Queueing for the first democratic elections in South Africa in 1994 is indelibly printed on my memory. My sons were aged 1 and 3 and we all waited patiently, for 6 hours, in the Johannesburg sun for my husband and I to cast our votes. The queue of voters stretched way into the distance yet the atmosphere was joyous; a lesson in the value of the right to vote freely.
So today, hearing of Mandela’s death brought back memories of our momentous 10 years in that beautiful country, “the rainbow nation”.
The “rainbow nation”, a term used first by Archbishop Tutu and expanded upon by President Mandela, refers to the diversity of South Africa’s society – there are 11 official languages, reflecting the waves of settlement over the centuries from the earliest Bantu-speaking peoples, Dutch East India Company traders, slaves brought from the East, Xhosa peoples of the Eastern Cape, Huguenot, Dutch and German farmers – the Afrikaaners/ boers -, British colonials, missionaries, Indians brought to work on sugar cane farms and then there’s the mighty Zulu nation and much more besides.
“Each of us is as intimately attached to the soil of this beautiful country as are the famous jacaranda trees of Pretoria and the mimosa trees of the bushveld” said Mandela in a spirit of reconciliation.
And if its peoples are diverse, this is also reflected in its landscape, flora and fauna – “A world in one country”.
The native flora of South Africa is unbelievably rich – so many of our garden plants are South African natives. You can read an earlier post about it here.
The natural beauty of the Cape coastline is breath taking.
And in Cape Town itself, Table Mountain overlooks the Bay and Robben Island, where Mandela spent 18 years in captivity.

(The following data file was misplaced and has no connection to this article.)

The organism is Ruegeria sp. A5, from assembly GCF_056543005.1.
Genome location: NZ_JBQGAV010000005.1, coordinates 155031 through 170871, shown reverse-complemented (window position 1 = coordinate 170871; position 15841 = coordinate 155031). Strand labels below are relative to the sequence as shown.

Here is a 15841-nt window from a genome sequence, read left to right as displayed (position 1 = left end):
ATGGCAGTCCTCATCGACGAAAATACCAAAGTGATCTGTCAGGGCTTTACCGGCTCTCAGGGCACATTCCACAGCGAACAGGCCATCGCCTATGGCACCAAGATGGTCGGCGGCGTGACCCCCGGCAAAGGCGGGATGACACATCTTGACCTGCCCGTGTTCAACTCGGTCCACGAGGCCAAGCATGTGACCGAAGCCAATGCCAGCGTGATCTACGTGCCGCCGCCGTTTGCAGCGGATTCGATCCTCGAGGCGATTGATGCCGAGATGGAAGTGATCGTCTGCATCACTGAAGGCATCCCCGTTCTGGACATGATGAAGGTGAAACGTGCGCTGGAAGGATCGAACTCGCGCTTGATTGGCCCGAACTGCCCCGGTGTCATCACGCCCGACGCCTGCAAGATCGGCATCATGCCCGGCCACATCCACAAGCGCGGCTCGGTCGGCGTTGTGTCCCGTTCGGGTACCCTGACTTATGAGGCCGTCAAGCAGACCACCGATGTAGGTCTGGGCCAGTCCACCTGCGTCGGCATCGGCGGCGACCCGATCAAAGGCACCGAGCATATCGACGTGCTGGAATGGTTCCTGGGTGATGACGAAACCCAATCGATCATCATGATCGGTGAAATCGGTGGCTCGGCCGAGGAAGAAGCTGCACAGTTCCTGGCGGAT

Inland, the Cape winelands produce delicious wine, favourite estates are Meerlust, Groot Constantia, Boschendal and Rustenburg, with their picturesque Cape Dutch homesteads and lovely mountain setting.
But head deep inland to Mpumalanga, in the north-east of this vast country, to see the legendary fauna; perhaps, you might be lucky enough to spot the Big Five – Leopard, Lion, Buffalo, Rhino and Elephant.
The cuisine of South Africa never fails to please either, encompassing several culinary traditions and exploiting the vast wealth of local produce
This vast beautiful country has its problems too – too high crime figures, the AIDS crisis, the disparity of wealth – which will take time and great political will to solve. I like to think back on the positives – its scenic beauty, great warmth of the people and deep friendships made. And how lucky we were, in the anxious days of the 90s, to have the wisdom and leadership of Madiba, Nelson Mandela.
(All photography mine; feel free to use any of Jardin’s image but please credit and link back)